14 14 Q4 – Pace: Too slow Too fast Q5 – Relevance: Little Lots Q6 – Format: Ugh Ah MOT 8221 – Spring 2006 – Session 1

15 15 Session 1 Comments Most interesting – loved the group work – great for building teamwork [mentioned by many] That we will discuss knowledge management Constructive controversy [mentioned by many] Importance of recognizing time constraints when planning project Conflict management – how to deal with non-compliant team members Reminded about universal importance of project management and value of constructive conflict Break out with people other than my group was excellent, fun to work with other MOT classmates [many mentioned] “Common Goal” requirement Project management stories from others Not addressed/ Questions – How to use constructive controversy in our own organization; How to handle difficult team member How to manage debate (pitfall/tactics) when it goes sour Non-optimal project strategies – practical Need a little more on deliverables for the course Difference between knowledge management and project management Leadership aspects of management More group activities Getting past team members/barriers to project moving on Other comments – ran out of time, could use less material in 1 st class to give more time at end I like this style very much [Many mentioned this]; engaging, instructive, fun Please keep this up Spend less time going over syllabus Handouts could have been 2-up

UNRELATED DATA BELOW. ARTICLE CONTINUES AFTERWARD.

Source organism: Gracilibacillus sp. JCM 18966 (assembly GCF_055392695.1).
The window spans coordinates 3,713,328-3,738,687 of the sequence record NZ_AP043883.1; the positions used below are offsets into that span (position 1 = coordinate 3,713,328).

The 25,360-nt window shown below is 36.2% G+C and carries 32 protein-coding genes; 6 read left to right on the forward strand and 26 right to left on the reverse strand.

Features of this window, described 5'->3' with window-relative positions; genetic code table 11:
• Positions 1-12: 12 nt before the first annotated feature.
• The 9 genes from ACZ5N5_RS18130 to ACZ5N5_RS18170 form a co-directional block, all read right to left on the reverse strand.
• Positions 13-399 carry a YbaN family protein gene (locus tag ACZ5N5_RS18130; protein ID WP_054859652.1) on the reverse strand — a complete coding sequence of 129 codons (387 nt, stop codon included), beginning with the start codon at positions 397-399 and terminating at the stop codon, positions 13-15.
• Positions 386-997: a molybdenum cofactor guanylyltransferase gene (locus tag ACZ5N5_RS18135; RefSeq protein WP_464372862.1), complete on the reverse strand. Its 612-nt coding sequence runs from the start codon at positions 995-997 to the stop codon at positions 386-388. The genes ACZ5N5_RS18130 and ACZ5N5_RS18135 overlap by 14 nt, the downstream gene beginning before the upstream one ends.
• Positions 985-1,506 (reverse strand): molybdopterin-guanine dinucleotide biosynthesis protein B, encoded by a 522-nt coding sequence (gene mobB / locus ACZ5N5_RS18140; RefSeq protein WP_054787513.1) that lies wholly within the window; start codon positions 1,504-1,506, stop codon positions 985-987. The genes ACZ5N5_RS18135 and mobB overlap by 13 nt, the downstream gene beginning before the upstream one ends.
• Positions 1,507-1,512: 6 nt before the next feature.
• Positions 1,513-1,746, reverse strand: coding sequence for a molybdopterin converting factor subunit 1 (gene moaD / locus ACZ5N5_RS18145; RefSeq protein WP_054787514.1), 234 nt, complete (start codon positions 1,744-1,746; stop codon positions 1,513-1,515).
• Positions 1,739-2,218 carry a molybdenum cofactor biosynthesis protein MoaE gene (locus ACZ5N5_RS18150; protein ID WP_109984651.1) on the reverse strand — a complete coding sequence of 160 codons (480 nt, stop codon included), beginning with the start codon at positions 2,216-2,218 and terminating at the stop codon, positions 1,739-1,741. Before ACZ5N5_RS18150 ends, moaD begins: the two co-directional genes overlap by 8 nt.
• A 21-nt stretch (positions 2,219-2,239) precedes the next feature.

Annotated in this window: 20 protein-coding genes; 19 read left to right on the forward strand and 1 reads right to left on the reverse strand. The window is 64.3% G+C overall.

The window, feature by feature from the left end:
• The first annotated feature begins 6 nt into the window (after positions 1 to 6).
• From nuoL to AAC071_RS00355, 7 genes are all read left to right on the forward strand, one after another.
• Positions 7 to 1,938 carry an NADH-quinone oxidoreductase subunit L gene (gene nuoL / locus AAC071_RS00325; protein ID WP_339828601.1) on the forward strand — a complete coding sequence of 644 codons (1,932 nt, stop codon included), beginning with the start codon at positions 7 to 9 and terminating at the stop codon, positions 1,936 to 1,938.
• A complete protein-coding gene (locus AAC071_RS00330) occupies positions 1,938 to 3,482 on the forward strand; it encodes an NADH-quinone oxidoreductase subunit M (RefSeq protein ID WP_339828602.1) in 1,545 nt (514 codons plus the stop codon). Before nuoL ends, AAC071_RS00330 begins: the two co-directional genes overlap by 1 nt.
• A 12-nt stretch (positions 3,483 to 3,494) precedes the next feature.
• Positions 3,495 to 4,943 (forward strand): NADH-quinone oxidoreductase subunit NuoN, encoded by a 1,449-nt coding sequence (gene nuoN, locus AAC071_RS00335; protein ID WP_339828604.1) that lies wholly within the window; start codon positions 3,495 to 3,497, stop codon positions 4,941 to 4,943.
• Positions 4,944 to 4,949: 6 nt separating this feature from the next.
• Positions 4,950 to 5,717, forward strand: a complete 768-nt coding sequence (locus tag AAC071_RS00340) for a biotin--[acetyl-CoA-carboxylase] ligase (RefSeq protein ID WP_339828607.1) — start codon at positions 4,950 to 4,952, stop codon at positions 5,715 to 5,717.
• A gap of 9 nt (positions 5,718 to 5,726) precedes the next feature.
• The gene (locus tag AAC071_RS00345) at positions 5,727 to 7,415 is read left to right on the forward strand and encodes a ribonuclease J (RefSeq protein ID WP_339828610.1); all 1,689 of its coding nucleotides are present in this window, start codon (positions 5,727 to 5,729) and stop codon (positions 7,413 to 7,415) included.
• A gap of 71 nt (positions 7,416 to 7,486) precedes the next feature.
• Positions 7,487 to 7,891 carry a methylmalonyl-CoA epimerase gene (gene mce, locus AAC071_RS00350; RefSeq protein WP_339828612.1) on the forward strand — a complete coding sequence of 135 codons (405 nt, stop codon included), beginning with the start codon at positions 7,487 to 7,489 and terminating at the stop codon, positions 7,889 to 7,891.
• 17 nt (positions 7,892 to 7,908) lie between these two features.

16 16 Q4 – Pace: Too slow Too fast Q5 – Relevance: Little Lots Q6 – Format: Ugh Ah Mn/DOT Essential Skills for Project Managers May 2, 2005

17 17 Q4 – Pace: Too slow Too fast Q5 – Relevance: Little Lots Q6 – Format: Ugh Ah USU – August 24, 2006 – Session 1 (am)

18 18 Q4 – Pace: Too slow Too fast Q5 – Relevance: Little Lots Q6 – Format: Ugh Ah CDTL – IBM Systems Engineers – September 21, 2006 – Session 1 (am)

19 19 Assessment Data Knowledge Probe Classroom Assessment (minute paper) Mid-Term Review Student Management Team Peer Review

20 20 Mid-Term Review

21 21 MOT 8221 Mid- Semester Review

22 22 Assessment Data Knowledge Probe Classroom Assessment (minute paper) Mid-Term Review Student Management Team Peer Review